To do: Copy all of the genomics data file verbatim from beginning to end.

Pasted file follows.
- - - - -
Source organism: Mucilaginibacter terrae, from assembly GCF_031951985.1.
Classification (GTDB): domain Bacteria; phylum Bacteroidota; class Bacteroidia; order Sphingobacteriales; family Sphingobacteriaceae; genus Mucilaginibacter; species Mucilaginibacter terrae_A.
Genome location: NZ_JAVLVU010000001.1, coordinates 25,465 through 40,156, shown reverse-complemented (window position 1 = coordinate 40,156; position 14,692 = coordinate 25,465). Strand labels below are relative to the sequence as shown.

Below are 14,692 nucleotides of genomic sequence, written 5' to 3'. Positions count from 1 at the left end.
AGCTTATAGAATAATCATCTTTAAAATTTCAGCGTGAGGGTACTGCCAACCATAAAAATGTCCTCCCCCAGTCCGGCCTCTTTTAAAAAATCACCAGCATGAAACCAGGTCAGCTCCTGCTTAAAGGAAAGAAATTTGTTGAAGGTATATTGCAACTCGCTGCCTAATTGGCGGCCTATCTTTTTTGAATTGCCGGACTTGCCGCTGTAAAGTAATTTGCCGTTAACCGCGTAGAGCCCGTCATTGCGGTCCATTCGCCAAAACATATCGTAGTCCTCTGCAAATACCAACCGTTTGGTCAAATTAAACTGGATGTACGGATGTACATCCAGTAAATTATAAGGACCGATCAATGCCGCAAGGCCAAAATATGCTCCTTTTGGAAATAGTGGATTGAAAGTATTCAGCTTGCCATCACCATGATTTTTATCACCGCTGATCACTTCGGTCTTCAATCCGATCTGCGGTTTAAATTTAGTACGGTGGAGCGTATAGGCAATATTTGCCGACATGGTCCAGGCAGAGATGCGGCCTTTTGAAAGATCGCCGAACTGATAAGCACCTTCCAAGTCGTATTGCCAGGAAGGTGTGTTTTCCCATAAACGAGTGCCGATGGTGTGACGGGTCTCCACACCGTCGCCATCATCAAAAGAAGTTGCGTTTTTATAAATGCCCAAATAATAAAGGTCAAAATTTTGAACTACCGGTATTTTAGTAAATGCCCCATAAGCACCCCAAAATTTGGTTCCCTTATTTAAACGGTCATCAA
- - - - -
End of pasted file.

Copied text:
Source organism: Mucilaginibacter terrae, from assembly GCF_031951985.1.
Classification (GTDB): domain Bacteria; phylum Bacteroidota; class Bacteroidia; order Sphingobacteriales; family Sphingobacteriaceae; genus Mucilaginibacter; species Mucilaginibacter terrae_A.
Genome location: NZ_JAVLVU010000001.1, coordinates 25,465 through 40,156, shown reverse-complemented (window position 1 = coordinate 40,156; position 14,692 = coordinate 25,465). Strand labels below are relative to the sequence as shown.

Below are 14,692 nucleotides of genomic sequence, written 5' to 3'. Positions count from 1 at the left end.
AGCTTATAGAATAATCATCTTTAAAATTTCAGCGTGAGGGTACTGCCAACCATAAAAATGTCCTCCCCCAGTCCGGCCTCTTTTAAAAAATCACCAGCATGAAACCAGGTCAGCTCCTGCTTAAAGGAAAGAAATTTGTTGAAGGTATATTGCAACTCGCTGCCTAATTGGCGGCCTATCTTTTTTGAATTGCCGGACTTGCCGCTGTAAAGTAATTTGCCGTTAACCGCGTAGAGCCCGTCATTGCGGTCCATTCGCCAAAACATATCGTAGTCCTCTGCAAATACCAACCGTTTGGTCAAATTAAACTGGATGTACGGATGTACATCCAGTAAATTATAAGGACCGATCAATGCCGCAAGGCCAAAATATGCTCCTTTTGGAAATAGTGGATTGAAAGTATTCAGCTTGCCATCACCATGATTTTTATCACCGCTGATCACTTCGGTCTTCAATCCGATCTGCGGTTTAAATTTAGTACGGTGGAGCGTATAGGCAATATTTGCCGACATGGTCCAGGCAGAGATGCGGCCTTTTGAAAGATCGCCGAACTGATAAGCACCTTCCAAGTCGTATTGCCAGGAAGGTGTGTTTTCCCATAAACGAGTGCCGATGGTGTGACGGGTCTCCACACCGTCGCCATCATCAAAAGAAGTTGCGTTTTTATAAATGCCCAAATAATAAAGGTCAAAATTTTGAACTACCGGTATTTTAGTAAATGCCCCATAAGCACCCCAAAATTTGGTTCCCTTATTTAAACGGTCATCAA